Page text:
You've made it to the senior years, and perhaps have even retired from your job -- but that retirement shouldn't extend to your exercise routine. At 70 years old, it's still important to get regular exercise to help you stay strong, maintain bone mass and generally be more mobile. For senior women, maintaining bone mass is especially important, since women tend to suffer the effects of brittle or weak bones more significantly than men.
Consider Health & Safety
Don't put on your workout shoes just yet, because the first stop on your exercise journey should be to your doctor's office. For your health and safety, you need to get your doctor's okay to start exercising. She may recommend certain exercises or classes designed for people in your physical condition. She may also impose restrictions on the amount of exercise you get or exercises to avoid. If she gives you the go-ahead, great -- but don't exercise on days when you feel like you're coming down with an illness, you're especially sore or have pain or inflammation, reminds the Centers for Disease Control and Prevention.
No matter whether you're 27 or 70, the U.S. Department of Health and Human Services has the same guidelines for the amount of exercise you should be doing. Aim for 150 minutes of moderate-intensity exercise a week, which will be roughly 30 minutes at a time, five days a week. On top of that, you need to incorporate strength training two days a week, working all major muscle groups including the legs, arms and back. Strength training not only builds muscle, but helps you maintain bone mass. If you're currently sedentary, you don't have to take all of this on at once, however. Carve out 30 minutes on three days of the week to start. Two of the days, aim to do aerobic exercise, and try strength training the other day. As you get stronger, add more time and more days.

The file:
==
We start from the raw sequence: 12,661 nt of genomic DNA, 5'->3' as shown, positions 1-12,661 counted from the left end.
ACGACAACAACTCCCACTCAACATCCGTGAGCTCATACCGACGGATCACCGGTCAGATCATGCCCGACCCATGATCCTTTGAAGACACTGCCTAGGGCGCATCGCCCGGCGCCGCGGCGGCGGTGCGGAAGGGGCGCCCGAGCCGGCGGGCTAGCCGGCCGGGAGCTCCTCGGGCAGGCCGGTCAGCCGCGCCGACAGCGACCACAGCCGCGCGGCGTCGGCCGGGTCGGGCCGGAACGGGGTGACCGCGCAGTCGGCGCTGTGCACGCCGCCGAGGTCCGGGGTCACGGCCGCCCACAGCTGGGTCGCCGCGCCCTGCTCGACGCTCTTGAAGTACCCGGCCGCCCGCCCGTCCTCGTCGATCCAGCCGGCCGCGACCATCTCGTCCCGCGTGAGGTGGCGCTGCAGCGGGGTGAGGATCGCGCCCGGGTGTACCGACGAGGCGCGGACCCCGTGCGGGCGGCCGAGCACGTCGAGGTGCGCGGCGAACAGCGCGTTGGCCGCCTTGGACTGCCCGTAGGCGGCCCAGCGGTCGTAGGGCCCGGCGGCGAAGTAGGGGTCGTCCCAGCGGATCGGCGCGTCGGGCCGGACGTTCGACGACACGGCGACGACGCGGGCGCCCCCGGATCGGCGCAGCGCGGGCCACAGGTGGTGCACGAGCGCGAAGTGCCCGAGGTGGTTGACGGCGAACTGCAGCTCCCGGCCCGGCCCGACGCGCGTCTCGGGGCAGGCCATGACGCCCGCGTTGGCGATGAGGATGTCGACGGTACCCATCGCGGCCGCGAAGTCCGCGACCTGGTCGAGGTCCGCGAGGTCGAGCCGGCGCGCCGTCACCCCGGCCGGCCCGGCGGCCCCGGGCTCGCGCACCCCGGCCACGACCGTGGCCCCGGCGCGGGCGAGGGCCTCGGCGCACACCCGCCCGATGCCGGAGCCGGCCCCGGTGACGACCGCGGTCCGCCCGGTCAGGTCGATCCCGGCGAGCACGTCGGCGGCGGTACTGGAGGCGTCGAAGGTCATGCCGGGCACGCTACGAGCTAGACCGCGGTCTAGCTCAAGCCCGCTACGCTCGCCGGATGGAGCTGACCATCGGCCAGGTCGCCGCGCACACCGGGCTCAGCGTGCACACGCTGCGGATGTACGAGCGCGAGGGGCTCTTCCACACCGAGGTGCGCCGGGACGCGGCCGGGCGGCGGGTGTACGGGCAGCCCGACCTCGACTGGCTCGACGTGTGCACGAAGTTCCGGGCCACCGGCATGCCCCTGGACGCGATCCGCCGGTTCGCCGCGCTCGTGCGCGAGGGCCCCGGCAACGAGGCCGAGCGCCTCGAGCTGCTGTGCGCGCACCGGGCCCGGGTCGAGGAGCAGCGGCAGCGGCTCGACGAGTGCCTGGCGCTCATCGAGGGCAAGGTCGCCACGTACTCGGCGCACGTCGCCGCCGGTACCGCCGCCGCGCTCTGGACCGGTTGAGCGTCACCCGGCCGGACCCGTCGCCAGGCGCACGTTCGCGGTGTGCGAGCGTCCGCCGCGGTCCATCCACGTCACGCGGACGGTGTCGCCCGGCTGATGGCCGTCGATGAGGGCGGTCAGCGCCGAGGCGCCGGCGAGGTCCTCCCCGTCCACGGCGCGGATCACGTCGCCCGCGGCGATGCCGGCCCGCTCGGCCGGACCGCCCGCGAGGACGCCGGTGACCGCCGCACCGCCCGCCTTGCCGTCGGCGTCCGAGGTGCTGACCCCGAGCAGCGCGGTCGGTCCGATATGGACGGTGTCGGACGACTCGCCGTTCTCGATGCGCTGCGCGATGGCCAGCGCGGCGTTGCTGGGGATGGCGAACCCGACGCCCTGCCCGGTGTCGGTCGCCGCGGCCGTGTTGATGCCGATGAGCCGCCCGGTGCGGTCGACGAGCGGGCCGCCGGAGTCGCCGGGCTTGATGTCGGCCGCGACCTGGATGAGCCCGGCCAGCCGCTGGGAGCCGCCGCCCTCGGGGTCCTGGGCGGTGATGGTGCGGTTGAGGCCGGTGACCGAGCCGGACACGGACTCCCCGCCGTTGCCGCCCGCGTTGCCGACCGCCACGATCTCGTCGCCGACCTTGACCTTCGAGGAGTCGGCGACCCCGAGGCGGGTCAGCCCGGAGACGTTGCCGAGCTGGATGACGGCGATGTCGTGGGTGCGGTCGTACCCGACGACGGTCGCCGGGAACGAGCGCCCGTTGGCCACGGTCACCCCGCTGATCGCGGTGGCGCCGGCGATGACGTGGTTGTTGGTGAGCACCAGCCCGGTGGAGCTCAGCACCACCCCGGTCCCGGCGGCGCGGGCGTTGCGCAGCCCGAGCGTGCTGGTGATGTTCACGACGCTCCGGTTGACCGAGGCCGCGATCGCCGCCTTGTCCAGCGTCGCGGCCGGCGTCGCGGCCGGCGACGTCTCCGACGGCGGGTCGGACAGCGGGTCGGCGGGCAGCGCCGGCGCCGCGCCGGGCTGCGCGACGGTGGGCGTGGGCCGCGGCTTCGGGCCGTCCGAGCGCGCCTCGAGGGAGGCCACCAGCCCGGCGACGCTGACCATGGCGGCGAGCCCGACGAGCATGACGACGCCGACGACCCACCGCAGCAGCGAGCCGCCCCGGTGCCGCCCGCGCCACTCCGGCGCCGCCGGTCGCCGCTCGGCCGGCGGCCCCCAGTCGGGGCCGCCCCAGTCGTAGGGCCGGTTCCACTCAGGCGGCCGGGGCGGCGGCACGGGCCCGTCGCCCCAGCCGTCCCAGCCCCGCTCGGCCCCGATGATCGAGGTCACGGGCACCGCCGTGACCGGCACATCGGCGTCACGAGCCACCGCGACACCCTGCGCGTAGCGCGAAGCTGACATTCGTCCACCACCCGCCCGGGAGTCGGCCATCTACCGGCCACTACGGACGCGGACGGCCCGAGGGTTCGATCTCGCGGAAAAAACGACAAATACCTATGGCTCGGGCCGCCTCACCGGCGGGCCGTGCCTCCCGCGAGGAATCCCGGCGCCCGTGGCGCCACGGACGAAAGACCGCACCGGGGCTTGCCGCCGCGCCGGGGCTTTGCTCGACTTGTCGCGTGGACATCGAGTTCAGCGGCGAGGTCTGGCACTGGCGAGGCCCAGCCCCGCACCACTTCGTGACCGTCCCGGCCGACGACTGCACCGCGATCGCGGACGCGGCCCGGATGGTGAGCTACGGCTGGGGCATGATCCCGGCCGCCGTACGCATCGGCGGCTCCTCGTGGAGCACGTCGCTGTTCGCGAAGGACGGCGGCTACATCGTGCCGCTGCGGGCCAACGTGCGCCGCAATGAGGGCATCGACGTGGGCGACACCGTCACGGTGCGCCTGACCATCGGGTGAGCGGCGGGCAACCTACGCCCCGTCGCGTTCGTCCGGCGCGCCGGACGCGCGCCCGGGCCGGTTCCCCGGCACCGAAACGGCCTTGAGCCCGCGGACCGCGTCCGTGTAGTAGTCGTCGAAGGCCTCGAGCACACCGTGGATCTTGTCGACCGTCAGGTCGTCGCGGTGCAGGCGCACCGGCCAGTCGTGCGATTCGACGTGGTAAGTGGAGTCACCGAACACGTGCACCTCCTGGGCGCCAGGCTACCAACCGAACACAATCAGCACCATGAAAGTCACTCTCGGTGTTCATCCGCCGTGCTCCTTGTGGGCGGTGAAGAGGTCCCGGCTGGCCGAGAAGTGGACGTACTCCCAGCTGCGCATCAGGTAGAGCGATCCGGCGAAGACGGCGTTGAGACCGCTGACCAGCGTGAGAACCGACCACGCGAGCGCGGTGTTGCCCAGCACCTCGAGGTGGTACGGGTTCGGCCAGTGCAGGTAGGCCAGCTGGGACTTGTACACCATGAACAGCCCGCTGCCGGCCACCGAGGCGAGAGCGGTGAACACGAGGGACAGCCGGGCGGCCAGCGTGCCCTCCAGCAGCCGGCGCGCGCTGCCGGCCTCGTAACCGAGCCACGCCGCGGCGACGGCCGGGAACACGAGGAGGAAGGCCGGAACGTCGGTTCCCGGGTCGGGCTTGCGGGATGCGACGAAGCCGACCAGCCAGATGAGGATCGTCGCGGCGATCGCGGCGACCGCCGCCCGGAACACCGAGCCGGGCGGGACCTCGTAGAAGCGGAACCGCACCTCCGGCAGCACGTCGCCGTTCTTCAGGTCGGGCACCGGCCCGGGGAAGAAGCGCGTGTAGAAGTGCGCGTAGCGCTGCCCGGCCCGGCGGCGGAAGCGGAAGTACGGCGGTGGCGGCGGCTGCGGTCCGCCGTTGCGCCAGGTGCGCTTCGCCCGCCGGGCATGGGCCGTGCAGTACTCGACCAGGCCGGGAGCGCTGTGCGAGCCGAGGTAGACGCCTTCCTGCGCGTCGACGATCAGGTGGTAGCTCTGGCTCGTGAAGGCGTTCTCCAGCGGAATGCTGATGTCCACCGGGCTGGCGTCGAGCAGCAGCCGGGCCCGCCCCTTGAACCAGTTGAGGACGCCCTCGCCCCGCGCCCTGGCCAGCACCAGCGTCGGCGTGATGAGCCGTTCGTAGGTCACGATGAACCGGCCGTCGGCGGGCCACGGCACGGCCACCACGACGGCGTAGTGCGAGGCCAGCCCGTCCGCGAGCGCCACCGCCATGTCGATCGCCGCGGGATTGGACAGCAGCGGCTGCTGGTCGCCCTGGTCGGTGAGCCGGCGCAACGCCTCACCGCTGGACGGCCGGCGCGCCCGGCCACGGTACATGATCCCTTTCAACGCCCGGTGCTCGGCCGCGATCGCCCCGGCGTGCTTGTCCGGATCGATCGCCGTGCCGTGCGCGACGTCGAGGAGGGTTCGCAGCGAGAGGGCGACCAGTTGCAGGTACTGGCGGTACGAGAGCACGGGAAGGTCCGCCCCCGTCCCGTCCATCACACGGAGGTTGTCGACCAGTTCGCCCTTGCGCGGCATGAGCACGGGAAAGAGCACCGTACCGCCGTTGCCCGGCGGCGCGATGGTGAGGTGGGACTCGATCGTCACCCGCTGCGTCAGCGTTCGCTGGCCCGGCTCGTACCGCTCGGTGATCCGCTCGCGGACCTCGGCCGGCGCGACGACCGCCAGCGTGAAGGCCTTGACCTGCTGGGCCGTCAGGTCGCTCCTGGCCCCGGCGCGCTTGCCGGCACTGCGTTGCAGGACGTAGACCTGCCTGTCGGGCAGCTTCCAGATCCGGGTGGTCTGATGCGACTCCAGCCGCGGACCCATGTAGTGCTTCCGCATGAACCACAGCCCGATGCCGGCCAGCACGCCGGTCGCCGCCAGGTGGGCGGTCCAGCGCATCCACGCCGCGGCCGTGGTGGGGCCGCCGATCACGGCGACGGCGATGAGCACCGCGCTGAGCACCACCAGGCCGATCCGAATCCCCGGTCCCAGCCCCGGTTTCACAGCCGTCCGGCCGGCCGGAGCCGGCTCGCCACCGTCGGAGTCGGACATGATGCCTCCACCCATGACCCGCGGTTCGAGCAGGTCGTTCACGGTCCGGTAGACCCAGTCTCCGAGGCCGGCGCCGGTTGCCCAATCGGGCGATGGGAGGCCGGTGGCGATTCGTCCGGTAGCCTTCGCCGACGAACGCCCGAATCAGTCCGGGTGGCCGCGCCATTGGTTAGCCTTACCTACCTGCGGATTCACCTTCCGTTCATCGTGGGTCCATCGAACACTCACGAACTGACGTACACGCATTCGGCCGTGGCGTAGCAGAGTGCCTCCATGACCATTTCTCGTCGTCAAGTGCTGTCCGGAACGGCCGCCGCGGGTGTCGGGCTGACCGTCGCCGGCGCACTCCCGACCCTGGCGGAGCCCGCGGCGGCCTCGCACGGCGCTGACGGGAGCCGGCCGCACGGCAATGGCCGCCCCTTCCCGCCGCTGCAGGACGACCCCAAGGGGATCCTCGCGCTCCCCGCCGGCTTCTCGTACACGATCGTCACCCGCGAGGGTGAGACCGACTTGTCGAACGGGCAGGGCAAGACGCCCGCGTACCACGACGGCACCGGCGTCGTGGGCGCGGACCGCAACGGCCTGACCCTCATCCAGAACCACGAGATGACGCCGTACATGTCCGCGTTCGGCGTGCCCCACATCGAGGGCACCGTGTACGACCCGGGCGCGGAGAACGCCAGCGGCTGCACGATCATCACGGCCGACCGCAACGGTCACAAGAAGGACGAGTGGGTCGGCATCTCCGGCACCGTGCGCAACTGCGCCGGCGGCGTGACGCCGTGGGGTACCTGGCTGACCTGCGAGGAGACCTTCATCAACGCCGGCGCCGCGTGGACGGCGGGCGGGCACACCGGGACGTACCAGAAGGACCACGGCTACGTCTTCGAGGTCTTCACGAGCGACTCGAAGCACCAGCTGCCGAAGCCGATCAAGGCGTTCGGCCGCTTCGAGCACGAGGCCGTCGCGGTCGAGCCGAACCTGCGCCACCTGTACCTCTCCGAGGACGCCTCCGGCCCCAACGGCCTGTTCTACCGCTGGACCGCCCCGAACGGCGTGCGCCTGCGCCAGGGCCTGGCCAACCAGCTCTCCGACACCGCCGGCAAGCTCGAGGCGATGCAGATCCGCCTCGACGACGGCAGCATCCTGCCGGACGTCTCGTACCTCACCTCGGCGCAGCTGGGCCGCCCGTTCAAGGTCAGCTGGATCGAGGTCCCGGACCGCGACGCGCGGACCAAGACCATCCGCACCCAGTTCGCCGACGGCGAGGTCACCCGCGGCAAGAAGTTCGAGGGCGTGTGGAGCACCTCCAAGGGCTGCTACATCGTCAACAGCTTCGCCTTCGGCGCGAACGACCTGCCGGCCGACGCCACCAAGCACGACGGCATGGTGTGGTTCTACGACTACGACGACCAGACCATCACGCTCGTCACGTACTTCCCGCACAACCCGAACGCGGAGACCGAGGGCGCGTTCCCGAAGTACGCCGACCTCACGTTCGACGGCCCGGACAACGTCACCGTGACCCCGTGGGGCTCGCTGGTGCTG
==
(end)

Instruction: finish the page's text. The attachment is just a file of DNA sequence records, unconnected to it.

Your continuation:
Aerobic Exercise for Seniors
Perhaps the most accessible exercise for you right now is quite simple. Walking not only helps you stay in shape and is a comfortable low-impact exercise, but it involves the movements that will help you stay mobile as you age. Find a friend who is willing to walk with you -- that way you'll be able to help one another should something go awry -- or use an indoor treadmill at a local gym. As you start out, try walking for 10 to 15 minutes, sticking close to home until you've gained enough confidence and strength to venture farther. Every week or so, add five minutes to your time until you can walk for 30 minutes at a stretch. Another low-impact exercise that's easy on your joints is water-based exercise. Your local gym or community center likely offers classes for seniors, which may include aerobics or water walking classes that will be at a pace and intensity that's comfortable for older people.
Gaining Muscle and Strength
It might be something you've never tried, but strength training doesn't have to be all that scary. Don't think you're going to have to start out pumping iron; in fact, many of the exercises you can do involve only your own body weight. To start out, try a variation of the squat in which you sit in a chair and then raise your bottom off the seat a few inches, holding yourself in that "up" position for a count of two before lowering yourself back down. Then stand at the back of the chair, place your hands on the back of the chair, and raise yourself up onto your toes, holding for two seconds. Then raise one leg to the side, hold, lower it back down, and raise the other leg. For your arms, hold a pair of soup cans at your sides and raise one to touch your shoulder; then raise the other one as you lower the first. Also press the soup cans overhead, extending both arms straight up and then back down to just in front of your shoulders. For each exercise, do a set of 12, take a short break, and then do a second set if you're able.
- Centers for Disease Control and Prevention: Physical Activity: Safety
- U.S. Department of Health and Human Services: 2008 Physical Activity Guidelines for Americans
- American Academy of Orthopaedic Surgeons: Seniors and Exercise
- National Institutes of Health Osteoporosis and Related Bone Diseases National Resource Center: What Is Osteoporosis?